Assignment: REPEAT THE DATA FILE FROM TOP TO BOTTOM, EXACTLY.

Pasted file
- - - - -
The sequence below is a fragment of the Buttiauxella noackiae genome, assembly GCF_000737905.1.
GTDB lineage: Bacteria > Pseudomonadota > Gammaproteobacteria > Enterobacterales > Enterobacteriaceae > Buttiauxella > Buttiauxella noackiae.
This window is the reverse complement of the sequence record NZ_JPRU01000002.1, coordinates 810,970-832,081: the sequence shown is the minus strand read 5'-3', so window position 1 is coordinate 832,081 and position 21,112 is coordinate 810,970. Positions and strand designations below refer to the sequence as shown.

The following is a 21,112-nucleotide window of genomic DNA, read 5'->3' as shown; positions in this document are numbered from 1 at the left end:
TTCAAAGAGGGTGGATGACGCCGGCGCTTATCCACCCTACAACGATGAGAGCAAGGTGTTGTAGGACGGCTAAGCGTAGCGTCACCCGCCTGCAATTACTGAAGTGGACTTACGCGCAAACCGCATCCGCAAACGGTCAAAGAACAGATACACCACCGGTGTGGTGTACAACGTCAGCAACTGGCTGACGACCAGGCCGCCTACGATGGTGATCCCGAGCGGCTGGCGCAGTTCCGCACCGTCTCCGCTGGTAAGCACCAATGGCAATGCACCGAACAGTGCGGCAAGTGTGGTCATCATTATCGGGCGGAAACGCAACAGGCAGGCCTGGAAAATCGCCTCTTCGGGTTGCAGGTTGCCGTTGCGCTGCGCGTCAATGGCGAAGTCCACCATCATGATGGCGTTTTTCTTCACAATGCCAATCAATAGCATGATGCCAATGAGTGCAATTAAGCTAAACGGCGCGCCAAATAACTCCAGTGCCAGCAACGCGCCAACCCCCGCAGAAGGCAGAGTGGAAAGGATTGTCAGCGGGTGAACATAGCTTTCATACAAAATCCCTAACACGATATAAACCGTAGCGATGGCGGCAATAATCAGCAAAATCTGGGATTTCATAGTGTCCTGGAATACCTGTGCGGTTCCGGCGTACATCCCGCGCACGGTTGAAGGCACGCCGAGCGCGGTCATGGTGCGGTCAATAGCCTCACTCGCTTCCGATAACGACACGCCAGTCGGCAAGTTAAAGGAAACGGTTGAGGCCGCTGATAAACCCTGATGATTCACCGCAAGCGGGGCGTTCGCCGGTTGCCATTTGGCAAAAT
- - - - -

The sequence below is a fragment of the Buttiauxella noackiae genome, assembly GCF_000737905.1.
GTDB lineage: Bacteria > Pseudomonadota > Gammaproteobacteria > Enterobacterales > Enterobacteriaceae > Buttiauxella > Buttiauxella noackiae.
This window is the reverse complement of the sequence record NZ_JPRU01000002.1, coordinates 810,970-832,081: the sequence shown is the minus strand read 5'-3', so window position 1 is coordinate 832,081 and position 21,112 is coordinate 810,970. Positions and strand designations below refer to the sequence as shown.

The following is a 21,112-nucleotide window of genomic DNA, read 5'->3' as shown; positions in this document are numbered from 1 at the left end:
TTCAAAGAGGGTGGATGACGCCGGCGCTTATCCACCCTACAACGATGAGAGCAAGGTGTTGTAGGACGGCTAAGCGTAGCGTCACCCGCCTGCAATTACTGAAGTGGACTTACGCGCAAACCGCATCCGCAAACGGTCAAAGAACAGATACACCACCGGTGTGGTGTACAACGTCAGCAACTGGCTGACGACCAGGCCGCCTACGATGGTGATCCCGAGCGGCTGGCGCAGTTCCGCACCGTCTCCGCTGGTAAGCACCAATGGCAATGCACCGAACAGTGCGGCAAGTGTGGTCATCATTATCGGGCGGAAACGCAACAGGCAGGCCTGGAAAATCGCCTCTTCGGGTTGCAGGTTGCCGTTGCGCTGCGCGTCAATGGCGAAGTCCACCATCATGATGGCGTTTTTCTTCACAATGCCAATCAATAGCATGATGCCAATGAGTGCAATTAAGCTAAACGGCGCGCCAAATAACTCCAGTGCCAGCAACGCGCCAACCCCCGCAGAAGGCAGAGTGGAAAGGATTGTCAGCGGGTGAACATAGCTTTCATACAAAATCCCTAACACGATATAAACCGTAGCGATGGCGGCAATAATCAGCAAAATCTGGGATTTCATAGTGTCCTGGAATACCTGTGCGGTTCCGGCGTACATCCCGCGCACGGTTGAAGGCACGCCGAGCGCGGTCATGGTGCGGTCAATAGCCTCACTCGCTTCCGATAACGACACGCCAGTCGGCAAGTTAAAGGAAACGGTTGAGGCCGCTGATAAACCCTGATGATTCACCGCAAGCGGGGCGTTCGCCGGTTGCCATTTGGCAAAAT